03 July 2012, Sweetcrude, Abuja – The management of the Nigerian National Petroleum Corporation, NNPC, on Tuesday denied reports in the media that the Corporation operates a secret and illegal foreign account.
The Group Managing Director of the NNPC, Andrew Yakubu, who made the denial while fielding questions from the Joint Senate Committee investigating the oil subsidy regime in Abuja, explained that the Corporation does not operate a secret account but a statutory domiciliary account with the Central Bank of Nigeria, CBN.
According to the GMD: “I can affirm that the record shows that the JP Morgan account is a domiciliary account operated by the CBN on behalf of the NNPC.
“This account was opened in 2002 by the CBN on behalf of the NNPC for the payment of proceeds from crude oil sales in US dollars. NNPC does not operate the account directly but through the CBN. JP Morgan is a correspondent bank for the CBN on NNPC’s domiciliary account. NNPC cannot give any instruction to JP Morgan directly, but through the CBN.”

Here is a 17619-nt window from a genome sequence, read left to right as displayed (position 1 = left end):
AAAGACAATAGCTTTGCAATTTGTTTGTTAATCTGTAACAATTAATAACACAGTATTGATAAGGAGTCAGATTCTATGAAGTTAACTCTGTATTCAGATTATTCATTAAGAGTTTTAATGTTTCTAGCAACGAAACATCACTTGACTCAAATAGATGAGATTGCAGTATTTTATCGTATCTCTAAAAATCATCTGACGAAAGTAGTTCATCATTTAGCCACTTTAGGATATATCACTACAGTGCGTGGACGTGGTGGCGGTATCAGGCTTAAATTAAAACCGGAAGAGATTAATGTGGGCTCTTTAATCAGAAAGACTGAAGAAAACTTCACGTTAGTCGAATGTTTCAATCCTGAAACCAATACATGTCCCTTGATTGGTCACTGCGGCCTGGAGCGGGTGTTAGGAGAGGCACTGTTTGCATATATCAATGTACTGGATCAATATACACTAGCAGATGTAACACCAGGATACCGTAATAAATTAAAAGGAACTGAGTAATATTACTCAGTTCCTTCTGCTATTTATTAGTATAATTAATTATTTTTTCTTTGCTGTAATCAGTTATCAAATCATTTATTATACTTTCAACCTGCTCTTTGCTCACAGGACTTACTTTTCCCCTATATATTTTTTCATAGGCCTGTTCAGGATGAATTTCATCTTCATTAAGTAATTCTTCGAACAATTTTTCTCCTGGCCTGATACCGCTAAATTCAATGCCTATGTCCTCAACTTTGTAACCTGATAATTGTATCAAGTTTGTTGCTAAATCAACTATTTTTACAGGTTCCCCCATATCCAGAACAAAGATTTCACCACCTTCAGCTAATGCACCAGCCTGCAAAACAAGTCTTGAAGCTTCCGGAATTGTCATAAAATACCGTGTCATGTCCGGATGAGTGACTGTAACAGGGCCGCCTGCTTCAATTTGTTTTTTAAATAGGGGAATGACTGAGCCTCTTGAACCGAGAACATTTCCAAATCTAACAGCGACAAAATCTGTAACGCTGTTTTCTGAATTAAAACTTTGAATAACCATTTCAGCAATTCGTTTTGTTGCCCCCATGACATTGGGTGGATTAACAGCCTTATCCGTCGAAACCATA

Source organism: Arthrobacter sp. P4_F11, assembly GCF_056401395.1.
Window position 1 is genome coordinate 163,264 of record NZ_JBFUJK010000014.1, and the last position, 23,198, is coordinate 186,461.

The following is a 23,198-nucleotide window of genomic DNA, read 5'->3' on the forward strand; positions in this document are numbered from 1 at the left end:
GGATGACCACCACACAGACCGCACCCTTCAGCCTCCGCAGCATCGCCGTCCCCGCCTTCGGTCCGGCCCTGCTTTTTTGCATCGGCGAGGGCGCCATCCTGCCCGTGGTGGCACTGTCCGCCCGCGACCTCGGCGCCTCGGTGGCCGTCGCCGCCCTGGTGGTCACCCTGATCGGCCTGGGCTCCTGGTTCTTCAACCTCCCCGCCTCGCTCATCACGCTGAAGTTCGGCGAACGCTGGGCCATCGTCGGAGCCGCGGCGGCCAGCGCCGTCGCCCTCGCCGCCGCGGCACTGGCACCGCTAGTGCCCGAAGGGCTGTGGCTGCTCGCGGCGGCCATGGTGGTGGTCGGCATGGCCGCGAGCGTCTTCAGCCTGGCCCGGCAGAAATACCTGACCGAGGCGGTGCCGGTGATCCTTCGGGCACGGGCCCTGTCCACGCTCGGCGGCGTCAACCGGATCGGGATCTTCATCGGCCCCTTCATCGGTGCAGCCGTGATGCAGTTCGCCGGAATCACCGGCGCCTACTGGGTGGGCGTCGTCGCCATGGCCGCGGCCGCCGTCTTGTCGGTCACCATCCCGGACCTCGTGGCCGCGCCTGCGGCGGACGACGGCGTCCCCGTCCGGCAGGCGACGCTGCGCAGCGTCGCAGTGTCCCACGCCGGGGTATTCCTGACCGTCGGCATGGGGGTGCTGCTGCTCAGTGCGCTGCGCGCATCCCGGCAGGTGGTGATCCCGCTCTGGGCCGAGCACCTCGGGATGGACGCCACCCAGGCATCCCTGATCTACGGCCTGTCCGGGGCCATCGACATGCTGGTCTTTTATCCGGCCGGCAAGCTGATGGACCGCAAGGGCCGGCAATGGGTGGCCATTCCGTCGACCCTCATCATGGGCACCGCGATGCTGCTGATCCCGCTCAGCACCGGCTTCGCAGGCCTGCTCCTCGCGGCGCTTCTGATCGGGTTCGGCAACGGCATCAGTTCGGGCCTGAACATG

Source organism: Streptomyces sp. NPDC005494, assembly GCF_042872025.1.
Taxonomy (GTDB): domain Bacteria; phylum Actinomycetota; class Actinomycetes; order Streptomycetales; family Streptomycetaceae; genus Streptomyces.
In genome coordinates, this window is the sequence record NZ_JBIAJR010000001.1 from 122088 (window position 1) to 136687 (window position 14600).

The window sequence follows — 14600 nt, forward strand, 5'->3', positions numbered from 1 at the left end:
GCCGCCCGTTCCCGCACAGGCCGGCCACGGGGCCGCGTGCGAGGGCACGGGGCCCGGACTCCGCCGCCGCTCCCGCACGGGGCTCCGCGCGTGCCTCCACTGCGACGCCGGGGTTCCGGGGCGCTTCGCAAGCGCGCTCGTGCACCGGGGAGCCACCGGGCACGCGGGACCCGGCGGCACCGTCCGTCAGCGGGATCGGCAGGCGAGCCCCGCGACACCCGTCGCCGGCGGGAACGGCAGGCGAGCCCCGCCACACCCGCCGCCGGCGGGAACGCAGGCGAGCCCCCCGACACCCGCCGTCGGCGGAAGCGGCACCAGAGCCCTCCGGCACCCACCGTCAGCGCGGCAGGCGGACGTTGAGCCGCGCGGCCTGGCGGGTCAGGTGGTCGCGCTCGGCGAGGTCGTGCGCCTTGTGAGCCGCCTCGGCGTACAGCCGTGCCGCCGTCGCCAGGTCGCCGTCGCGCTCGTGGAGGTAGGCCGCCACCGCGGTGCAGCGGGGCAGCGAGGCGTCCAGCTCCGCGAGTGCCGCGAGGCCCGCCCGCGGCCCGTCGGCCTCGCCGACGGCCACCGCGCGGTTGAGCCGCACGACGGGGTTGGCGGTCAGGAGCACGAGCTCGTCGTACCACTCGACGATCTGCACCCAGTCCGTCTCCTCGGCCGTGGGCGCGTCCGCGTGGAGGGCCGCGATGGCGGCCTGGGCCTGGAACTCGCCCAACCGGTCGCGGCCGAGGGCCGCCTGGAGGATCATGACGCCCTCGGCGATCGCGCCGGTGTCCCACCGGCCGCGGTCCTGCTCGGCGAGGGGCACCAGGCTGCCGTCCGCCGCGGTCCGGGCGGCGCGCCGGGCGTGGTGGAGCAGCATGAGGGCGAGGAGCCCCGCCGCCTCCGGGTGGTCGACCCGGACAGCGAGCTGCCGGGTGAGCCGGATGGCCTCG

On the crude swap arrangement by the Corporation, Yakubu noted that the NNPC has three avenues for the utilisation of the 445,000 barrels per day of crude oil it purchases from the Federal Government, they are: domestic refining, crude swap and offshore processing.
He added that these are business models it operates currently but is ready to review all the models in order to optimise the value it derives from the crude.
The GMD stated that it is best business practice to always review business processes and the Corporation will do the same to evaluate the profitability of the swap arrangement to the Corporation.
“As a business concern, we will continue to review our processes with a view to improving efficiency,” Engr.Yakubu said.
Speaking in a similar vein, the Managing Director of the Pipelines and Products Marketing Company, PPMC, Mr.Haruna Momoh revealed that as part of measures to mitigate kerosene scarcity in the country, the NNPC through the PPMC had ramped up supply of house- hold kerosene to 10.4million liters per day, to consumers, as at December 2011.
He however noted that this laudable effort by the NNPC was being challenged by the diversion of HHK to aviation, road construction, the manufacturing sector and smuggling at the expense of domestic use.